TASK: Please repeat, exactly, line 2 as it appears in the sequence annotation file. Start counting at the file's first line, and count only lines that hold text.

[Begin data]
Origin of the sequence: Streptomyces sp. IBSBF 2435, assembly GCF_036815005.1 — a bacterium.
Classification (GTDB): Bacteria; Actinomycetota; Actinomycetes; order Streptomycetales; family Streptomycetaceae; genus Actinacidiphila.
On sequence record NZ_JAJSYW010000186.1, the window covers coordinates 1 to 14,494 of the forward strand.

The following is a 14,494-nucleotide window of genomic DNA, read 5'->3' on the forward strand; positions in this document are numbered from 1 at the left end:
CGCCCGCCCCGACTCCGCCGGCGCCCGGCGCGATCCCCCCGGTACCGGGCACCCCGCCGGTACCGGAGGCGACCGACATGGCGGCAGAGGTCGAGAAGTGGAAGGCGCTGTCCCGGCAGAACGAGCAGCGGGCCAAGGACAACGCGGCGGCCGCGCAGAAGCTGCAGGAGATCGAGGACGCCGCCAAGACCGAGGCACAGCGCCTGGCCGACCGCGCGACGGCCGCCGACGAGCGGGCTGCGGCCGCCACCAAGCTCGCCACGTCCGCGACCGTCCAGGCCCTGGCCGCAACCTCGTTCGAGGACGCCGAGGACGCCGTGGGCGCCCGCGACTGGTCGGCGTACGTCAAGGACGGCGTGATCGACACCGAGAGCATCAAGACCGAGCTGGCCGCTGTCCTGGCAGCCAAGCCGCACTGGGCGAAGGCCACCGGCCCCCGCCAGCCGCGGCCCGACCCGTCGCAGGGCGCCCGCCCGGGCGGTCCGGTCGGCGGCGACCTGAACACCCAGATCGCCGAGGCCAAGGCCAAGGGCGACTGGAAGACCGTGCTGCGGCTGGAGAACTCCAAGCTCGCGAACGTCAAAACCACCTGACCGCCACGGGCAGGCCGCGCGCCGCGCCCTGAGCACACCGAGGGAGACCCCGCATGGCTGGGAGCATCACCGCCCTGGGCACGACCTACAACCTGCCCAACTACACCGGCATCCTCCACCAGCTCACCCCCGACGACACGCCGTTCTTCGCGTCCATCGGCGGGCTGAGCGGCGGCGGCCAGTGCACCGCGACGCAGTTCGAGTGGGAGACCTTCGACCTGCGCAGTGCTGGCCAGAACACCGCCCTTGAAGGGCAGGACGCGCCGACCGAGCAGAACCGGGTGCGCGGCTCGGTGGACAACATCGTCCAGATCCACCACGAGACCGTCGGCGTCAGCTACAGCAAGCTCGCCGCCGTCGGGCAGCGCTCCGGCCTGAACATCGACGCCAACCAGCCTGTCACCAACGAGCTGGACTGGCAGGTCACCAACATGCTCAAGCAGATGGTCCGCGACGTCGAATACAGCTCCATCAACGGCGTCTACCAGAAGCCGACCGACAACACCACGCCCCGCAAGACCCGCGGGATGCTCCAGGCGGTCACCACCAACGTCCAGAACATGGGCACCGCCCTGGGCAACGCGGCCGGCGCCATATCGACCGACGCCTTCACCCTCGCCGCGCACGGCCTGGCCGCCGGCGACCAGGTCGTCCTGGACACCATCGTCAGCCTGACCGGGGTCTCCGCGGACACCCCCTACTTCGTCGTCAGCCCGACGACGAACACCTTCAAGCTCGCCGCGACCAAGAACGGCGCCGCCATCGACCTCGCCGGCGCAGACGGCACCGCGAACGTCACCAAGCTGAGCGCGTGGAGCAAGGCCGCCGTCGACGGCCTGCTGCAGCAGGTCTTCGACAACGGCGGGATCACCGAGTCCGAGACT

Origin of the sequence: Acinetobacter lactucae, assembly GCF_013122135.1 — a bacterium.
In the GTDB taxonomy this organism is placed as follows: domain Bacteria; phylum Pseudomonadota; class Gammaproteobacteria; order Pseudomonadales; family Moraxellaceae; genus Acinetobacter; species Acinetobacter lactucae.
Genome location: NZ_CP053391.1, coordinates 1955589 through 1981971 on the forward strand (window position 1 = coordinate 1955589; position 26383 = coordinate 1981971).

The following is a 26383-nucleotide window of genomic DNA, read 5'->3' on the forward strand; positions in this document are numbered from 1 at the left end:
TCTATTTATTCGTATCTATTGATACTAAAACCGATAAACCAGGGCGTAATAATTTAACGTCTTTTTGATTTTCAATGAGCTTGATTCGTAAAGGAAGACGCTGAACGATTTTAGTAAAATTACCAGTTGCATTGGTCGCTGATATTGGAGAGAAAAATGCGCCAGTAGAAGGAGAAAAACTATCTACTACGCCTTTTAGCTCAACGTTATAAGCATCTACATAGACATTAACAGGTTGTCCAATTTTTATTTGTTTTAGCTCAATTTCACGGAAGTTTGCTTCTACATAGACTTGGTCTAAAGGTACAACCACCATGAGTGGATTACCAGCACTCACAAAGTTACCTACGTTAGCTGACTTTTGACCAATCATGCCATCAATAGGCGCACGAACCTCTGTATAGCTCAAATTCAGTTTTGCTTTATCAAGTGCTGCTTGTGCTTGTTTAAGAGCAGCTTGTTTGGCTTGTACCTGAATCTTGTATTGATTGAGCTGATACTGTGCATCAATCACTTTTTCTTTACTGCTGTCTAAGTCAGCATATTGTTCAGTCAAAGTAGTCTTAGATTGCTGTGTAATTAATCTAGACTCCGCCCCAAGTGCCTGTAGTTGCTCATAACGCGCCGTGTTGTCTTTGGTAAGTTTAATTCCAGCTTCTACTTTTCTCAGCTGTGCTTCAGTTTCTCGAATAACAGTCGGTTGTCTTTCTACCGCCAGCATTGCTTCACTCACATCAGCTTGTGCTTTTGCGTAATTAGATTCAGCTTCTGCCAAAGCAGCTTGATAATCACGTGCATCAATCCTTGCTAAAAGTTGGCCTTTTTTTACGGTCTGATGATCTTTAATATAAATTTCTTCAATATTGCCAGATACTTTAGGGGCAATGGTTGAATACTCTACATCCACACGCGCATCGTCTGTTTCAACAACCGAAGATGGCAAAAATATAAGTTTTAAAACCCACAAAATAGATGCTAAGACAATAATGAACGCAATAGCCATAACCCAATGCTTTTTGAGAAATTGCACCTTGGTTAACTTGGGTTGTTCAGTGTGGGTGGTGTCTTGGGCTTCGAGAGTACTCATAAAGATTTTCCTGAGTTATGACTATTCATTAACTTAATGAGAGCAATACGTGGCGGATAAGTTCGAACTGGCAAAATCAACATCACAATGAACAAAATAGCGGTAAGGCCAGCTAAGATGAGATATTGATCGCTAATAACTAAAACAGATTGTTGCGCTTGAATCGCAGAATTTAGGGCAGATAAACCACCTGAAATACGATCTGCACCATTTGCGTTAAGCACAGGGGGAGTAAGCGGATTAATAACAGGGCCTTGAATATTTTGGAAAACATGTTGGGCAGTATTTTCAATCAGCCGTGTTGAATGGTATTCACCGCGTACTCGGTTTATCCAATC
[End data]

Classification (GTDB): Bacteria; Actinomycetota; Actinomycetes; order Streptomycetales; family Streptomycetaceae; genus Actinacidiphila.